I stand corrected.
My apologies, apparently there are a range of devices with the name air fryer which vary considerably in price and function.
The cheaper versions just have an air fryer function. There are more sophisticated versions with a number of functions. Pressure cooking is one of these additional features. The price of these devices can rise steeply as they become able to do more.
I was mistakenly under the impression that they were all pretty much the same.
A simple air fryer, as far as I can see works like a mini fan oven and uses much less power, cooks faster and is far cheaper to run when compared with a normal kitchen stove. So it is a good economy buy.
My cooking advice was given in ignorance as I did not realise that the term air fryer covers a large range of devices with many different functions and also different prices. These functions are not available in all the implements.
I still can’t read the buttons so I have no idea what that thing does. Or the blender or the food processor. I was embarrassed to say about the microwave. I just don’t use any of that stuff. A cast iron skillet, an enameled dutch oven, an aluminum pot, stainless steel pot and pan a couple knives and a crock pot or an open fire, gas or electric or wood stove or oven work well enough. I’ve used a coal stove, but that is messy. Instant pot has been the new big thing here, but I’m beginning to think a mini fridge, hot pot and one burner coil are enough…or maybe just a pitcher of beer.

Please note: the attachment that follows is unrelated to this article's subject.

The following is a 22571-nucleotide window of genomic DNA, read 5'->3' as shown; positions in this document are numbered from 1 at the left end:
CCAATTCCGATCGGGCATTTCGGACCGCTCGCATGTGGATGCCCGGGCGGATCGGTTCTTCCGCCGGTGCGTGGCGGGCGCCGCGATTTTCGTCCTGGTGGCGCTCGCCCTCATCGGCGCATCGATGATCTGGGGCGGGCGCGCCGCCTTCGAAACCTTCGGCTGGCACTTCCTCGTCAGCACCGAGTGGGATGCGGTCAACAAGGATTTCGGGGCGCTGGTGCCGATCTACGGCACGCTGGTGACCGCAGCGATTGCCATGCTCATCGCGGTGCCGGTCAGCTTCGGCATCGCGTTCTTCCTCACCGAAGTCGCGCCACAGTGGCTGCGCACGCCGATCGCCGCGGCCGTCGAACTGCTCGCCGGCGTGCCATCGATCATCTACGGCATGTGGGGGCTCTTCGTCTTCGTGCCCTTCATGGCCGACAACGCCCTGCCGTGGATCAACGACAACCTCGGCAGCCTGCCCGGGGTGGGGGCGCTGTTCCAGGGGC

I’ve learnt, albeit rather, been told to stack all my cooking utensils in one spot. I am in charge of every evening meal and can’t easily walk back and forth from the cooker to the sink, so I build I tidy pile in one area for collection.
I tend to do that anyway, it save energy not having to shoot around the room hunting down utensils. And then I’ve got the family taking a hand at me sneaking things away or snaffling the ingredients the minute my back is turned They see it a challenge because I worked so compactly